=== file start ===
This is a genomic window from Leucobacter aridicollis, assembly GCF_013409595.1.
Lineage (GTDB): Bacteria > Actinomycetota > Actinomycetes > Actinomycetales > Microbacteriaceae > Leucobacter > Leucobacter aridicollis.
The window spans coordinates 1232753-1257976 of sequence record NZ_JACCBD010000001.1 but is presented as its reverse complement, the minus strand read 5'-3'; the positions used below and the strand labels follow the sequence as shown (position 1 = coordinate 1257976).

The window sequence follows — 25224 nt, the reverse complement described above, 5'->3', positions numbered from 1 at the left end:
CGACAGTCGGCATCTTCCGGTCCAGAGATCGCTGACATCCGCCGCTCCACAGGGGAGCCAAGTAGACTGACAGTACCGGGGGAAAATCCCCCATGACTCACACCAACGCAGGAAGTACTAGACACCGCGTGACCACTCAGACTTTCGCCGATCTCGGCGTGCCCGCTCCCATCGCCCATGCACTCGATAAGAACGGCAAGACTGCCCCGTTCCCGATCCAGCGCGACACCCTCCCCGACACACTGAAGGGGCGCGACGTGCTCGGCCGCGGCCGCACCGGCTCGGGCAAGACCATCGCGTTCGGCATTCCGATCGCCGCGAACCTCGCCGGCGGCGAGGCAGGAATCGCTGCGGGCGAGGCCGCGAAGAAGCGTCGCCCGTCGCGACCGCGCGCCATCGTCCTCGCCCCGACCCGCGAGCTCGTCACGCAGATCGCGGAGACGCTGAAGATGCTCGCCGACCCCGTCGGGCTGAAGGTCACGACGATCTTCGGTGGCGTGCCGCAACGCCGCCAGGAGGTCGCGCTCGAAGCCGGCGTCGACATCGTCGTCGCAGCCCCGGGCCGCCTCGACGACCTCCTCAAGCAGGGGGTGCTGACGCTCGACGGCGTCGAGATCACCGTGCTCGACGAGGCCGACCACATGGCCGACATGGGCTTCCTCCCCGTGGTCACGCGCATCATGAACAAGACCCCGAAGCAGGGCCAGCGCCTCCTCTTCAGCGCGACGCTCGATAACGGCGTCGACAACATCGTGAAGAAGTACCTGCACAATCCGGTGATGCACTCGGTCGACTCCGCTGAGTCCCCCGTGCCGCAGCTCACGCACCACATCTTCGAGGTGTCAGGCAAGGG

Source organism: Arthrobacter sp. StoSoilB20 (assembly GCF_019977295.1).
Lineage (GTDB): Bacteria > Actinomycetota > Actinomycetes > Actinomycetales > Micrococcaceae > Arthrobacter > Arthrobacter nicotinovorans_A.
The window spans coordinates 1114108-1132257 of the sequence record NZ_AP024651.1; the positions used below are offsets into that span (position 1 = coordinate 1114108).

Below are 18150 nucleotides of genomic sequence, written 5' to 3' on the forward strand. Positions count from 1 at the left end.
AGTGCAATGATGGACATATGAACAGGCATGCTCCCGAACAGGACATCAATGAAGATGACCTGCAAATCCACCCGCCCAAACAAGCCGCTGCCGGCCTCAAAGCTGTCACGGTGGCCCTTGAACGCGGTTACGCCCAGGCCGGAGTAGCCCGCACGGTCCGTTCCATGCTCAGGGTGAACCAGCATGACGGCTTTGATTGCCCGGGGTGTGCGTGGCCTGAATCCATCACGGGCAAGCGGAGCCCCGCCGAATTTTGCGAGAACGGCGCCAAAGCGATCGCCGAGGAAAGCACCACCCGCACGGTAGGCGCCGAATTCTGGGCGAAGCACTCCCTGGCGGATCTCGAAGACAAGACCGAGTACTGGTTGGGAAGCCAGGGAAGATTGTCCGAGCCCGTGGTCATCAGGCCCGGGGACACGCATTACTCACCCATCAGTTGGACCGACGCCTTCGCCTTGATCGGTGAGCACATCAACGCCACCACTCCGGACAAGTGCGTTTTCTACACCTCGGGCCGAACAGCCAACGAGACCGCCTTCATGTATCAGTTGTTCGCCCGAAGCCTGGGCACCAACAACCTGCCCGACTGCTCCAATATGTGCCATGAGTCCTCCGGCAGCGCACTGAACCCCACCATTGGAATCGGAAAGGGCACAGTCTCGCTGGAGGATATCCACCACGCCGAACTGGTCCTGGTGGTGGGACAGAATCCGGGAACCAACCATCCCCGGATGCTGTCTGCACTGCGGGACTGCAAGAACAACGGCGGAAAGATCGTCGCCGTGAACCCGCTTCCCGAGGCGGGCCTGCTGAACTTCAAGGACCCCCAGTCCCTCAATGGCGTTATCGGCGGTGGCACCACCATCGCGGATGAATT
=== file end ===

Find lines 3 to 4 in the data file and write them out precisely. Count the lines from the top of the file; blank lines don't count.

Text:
The window spans coordinates 1232753-1257976 of sequence record NZ_JACCBD010000001.1 but is presented as its reverse complement, the minus strand read 5'-3'; the positions used below and the strand labels follow the sequence as shown (position 1 = coordinate 1257976).

The window sequence follows — 25224 nt, the reverse complement described above, 5'->3', positions numbered from 1 at the left end: